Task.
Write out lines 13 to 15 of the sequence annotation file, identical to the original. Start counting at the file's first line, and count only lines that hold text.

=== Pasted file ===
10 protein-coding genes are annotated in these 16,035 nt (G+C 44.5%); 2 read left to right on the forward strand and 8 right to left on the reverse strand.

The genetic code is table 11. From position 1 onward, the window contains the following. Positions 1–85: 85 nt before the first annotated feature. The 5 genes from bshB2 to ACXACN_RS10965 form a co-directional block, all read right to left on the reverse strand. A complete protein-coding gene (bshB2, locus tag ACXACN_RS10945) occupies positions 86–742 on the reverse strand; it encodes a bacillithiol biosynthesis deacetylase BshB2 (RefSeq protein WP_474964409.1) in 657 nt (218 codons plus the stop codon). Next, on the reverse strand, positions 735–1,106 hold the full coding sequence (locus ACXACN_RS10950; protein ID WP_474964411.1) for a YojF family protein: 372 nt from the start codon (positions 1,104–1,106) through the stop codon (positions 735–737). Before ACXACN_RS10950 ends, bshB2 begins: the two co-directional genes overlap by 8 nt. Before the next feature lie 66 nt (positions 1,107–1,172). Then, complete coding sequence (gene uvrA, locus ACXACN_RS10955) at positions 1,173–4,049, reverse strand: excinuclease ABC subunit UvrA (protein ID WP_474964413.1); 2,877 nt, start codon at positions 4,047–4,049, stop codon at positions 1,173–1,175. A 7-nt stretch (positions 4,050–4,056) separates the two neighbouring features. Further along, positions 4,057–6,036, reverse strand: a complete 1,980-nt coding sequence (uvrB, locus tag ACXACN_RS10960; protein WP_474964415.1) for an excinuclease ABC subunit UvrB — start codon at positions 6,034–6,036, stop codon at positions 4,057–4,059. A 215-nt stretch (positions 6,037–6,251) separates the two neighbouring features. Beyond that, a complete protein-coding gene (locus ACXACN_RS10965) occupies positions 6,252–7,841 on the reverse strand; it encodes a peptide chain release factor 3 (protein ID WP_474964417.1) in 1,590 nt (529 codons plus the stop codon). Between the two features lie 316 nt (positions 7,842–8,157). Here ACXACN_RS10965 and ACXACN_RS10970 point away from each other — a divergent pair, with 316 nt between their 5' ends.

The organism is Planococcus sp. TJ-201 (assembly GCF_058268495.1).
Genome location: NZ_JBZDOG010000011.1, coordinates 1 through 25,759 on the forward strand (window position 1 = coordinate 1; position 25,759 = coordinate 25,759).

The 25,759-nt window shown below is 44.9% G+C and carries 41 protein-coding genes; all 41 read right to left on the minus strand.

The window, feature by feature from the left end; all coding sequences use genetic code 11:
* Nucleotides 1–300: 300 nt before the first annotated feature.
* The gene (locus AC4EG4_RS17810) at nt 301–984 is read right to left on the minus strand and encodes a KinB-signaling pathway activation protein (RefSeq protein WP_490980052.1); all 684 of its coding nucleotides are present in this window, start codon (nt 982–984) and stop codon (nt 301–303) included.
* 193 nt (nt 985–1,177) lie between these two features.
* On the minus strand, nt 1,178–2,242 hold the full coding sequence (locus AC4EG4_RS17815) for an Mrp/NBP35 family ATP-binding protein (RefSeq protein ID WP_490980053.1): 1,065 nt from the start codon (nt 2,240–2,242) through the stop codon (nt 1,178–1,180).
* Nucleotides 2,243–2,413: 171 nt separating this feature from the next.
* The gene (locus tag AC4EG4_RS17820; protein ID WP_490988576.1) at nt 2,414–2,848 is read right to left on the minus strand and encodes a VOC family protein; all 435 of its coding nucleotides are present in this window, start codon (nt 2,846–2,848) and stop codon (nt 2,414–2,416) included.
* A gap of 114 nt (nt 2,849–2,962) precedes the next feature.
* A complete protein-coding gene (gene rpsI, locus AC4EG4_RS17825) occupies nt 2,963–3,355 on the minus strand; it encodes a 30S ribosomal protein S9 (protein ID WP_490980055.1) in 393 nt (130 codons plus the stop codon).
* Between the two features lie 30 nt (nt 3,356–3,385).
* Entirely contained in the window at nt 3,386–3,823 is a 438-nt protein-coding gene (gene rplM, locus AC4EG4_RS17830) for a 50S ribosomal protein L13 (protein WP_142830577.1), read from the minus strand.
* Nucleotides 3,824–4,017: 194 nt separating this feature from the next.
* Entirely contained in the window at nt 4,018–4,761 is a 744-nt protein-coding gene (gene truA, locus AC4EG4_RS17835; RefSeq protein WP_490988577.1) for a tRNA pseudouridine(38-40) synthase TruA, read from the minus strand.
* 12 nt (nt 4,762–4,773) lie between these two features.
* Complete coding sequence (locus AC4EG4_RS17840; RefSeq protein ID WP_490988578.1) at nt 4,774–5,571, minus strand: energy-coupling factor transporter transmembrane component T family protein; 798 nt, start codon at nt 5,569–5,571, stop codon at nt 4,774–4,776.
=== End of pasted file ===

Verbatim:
* A gap of 114 nt (nt 2,849–2,962) precedes the next feature.
* A complete protein-coding gene (gene rpsI, locus AC4EG4_RS17825) occupies nt 2,963–3,355 on the minus strand; it encodes a 30S ribosomal protein S9 (protein ID WP_490980055.1) in 393 nt (130 codons plus the stop codon).
* Between the two features lie 30 nt (nt 3,356–3,385).